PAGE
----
- The influence of the palate shape on articulatory token-to-token variability (2005)
- Articulatory token-to-token variability not only depends on linguistic aspects like the phoneme inventory of a given language but also on speaker specific morphological and motor constraints. As has been noted previously (Perkell (1997), Mooshammer et al. (2004)) , speakers with coronally high ”domeshaped” palates exhibit more articulatory variability than speakers with coronally low ”flat” palates. One explanation for that is based on perception oriented control by the speaker. The influence of articulatory variation on the cross sectional area and consequently on the acoustics should be greater for flat palates than for domeshaped ones. This should force speakers with flat palates to place their tongue very precisely whereas speakers with domeshaped palates might tolerate a greater variability. A second explanation could be a greater amount of lateral linguo-palatal contact for flat palates holding the tongue in position. In this study both hypotheses were tested.
- Temporal development of compensation strategies for perturbed palate shape in German /S/-production (2006)
- The palate shape of four speakers was changed by a prosthesis which either lowered the palate or retracted the alveoles. Subjects wore the prosthesis for two weeks and were recorded several times via EMA. Results of articulatory measurements show that speakers use different compensation methods at different stages of the adaptation. They lower the tongue immediately after the insertion of the prosthesis. Other compensation methods as for example lip protrusion are only acquired after longer practising periods. The results are interpreted as supporting the existence of different mappings between motor commands, vocal tract shape and auditory-acoustic target.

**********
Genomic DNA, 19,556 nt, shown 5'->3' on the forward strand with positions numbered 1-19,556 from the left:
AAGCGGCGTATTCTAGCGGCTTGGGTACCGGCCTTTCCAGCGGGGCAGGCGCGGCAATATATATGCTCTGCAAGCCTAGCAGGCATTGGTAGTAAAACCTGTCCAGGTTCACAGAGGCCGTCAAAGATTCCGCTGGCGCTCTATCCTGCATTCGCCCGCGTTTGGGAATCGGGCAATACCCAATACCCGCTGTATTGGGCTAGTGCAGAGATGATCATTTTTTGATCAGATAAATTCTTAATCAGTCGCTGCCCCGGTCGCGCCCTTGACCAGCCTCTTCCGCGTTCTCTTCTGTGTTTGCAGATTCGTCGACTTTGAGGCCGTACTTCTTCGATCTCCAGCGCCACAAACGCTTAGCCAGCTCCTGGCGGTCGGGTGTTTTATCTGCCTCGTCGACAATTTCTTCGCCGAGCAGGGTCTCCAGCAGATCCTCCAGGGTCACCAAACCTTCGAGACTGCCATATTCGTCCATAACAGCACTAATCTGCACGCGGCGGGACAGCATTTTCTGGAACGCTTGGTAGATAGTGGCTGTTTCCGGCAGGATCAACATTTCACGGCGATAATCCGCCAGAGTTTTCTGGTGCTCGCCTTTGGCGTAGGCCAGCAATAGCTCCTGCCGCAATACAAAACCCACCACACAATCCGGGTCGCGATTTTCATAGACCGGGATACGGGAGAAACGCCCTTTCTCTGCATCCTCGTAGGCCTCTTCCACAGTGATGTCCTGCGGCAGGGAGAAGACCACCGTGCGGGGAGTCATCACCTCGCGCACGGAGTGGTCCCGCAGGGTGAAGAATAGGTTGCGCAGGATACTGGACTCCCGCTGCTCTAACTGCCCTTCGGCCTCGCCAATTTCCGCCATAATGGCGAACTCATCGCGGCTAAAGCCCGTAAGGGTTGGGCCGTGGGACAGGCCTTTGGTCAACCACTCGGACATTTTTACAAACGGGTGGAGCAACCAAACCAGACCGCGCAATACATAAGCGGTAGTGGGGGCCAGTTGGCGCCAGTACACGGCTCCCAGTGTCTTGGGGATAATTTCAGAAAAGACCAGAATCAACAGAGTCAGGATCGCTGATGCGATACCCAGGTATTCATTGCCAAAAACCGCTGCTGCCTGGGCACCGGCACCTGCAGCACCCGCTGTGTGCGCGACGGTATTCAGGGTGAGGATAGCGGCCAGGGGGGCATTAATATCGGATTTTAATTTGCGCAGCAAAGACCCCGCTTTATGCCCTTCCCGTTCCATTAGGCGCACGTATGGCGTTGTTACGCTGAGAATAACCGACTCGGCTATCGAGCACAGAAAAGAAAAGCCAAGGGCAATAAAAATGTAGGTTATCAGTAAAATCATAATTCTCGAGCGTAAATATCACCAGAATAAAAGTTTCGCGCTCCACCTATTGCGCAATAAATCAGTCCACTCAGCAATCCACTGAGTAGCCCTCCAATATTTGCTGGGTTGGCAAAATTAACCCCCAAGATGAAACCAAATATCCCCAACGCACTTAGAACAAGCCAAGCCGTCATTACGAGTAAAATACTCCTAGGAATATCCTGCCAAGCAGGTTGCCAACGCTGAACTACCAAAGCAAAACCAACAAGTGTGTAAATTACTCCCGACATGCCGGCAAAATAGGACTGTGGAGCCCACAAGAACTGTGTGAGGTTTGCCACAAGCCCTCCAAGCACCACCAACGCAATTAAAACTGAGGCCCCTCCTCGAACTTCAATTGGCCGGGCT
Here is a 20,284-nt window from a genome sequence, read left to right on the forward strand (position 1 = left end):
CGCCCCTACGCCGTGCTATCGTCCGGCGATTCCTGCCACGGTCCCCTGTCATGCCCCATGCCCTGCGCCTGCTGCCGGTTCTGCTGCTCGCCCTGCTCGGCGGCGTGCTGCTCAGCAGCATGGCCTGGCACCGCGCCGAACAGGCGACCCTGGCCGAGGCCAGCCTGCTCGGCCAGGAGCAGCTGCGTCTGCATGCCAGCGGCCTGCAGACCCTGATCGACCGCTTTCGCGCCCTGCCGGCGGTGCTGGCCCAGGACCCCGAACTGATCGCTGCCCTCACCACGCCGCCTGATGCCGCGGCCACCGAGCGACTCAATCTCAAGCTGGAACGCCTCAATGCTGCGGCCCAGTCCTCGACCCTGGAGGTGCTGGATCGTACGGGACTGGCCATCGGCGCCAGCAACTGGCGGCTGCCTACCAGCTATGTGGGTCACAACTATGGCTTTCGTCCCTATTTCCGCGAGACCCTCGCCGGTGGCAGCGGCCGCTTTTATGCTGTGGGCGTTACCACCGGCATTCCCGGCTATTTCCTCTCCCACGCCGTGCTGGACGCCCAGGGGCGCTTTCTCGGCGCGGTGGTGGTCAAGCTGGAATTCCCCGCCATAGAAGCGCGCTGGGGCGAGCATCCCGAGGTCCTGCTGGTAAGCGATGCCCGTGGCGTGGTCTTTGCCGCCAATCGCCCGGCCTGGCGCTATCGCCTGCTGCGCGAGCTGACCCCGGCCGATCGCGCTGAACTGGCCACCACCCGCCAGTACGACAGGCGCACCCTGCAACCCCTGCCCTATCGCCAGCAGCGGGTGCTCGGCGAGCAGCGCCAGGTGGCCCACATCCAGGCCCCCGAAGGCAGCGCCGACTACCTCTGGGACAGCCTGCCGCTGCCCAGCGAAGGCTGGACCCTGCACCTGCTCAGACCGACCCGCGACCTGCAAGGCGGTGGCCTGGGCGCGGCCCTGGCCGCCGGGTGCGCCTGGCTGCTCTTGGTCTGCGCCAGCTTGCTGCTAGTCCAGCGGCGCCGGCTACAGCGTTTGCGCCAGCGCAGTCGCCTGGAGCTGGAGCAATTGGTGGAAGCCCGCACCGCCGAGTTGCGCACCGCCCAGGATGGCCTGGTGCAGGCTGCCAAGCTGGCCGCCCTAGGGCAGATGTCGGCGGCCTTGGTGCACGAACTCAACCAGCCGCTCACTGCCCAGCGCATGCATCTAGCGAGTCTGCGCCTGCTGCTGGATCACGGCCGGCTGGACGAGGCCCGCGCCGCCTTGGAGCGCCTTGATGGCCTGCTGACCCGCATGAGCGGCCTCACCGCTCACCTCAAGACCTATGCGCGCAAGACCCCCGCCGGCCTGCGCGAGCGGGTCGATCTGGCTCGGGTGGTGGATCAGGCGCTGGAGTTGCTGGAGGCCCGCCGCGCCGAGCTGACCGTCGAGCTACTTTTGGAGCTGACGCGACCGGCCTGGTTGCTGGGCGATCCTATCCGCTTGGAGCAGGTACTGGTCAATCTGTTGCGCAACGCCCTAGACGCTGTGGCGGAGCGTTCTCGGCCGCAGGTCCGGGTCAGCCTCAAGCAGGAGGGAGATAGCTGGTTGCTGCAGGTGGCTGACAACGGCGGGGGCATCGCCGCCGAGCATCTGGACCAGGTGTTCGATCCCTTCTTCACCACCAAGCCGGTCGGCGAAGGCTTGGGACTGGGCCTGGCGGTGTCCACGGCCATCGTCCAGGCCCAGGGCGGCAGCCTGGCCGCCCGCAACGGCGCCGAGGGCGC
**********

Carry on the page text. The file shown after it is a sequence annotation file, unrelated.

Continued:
- Why are voiced affricates avoided cross-linguistically? : evidence from an aerodynamic study (2008)
- This paper shows that several typologically unrelated languages share the tendency to avoid voiced sibilant affricates. This tendency is explained by appealing to the phonetic properties of the sounds, and in particular to their aerodynamic characteristics. On the basis of experimental evidence it is shown that conflicting air pressure requirements for maintaining voicing and frication are responsible for the avoidance of voiced affricates. In particular, the air pressure released from the stop phase of the affricate is too high to maintain voicing, which in consequence leads to a devoicing of the frication part.
- How do voiced retroflex stops evolve? Evidence from typology and an articulatory study (2008)
- The present article illustrates that the specific articulatory and aerodynamic requirements for voiced but not voiceless alveolar or dental stops can cause tongue tip retraction and tongue mid lowering and thus retroflexion of front coronals. This retroflexion is shown to have occurred diachronically in the three typologically unrelated languages Dhao (Malayo-Polynesian), Thulung (Sino-Tibetan), and Afar (East-Cushitic). In addition to the diachronic cases, we provide synchronic data for retroflexion from an articulatory study with four speakers of German, a language usually described as having alveolar stops. With these combined data we supply evidence that voiced retroflex stops (as the only retroflex segments in a language) did not necessarily emerge from implosives, as argued by Haudricourt (1950), Greenberg (1970), Bhat (1973), and Ohala (1983). Instead, we propose that the voiced front coronal plosive /d/ is generally articulated in a way that favours retroflexion, that is, with a smaller and more retracted place of articulation and a lower tongue and jaw position than /t/.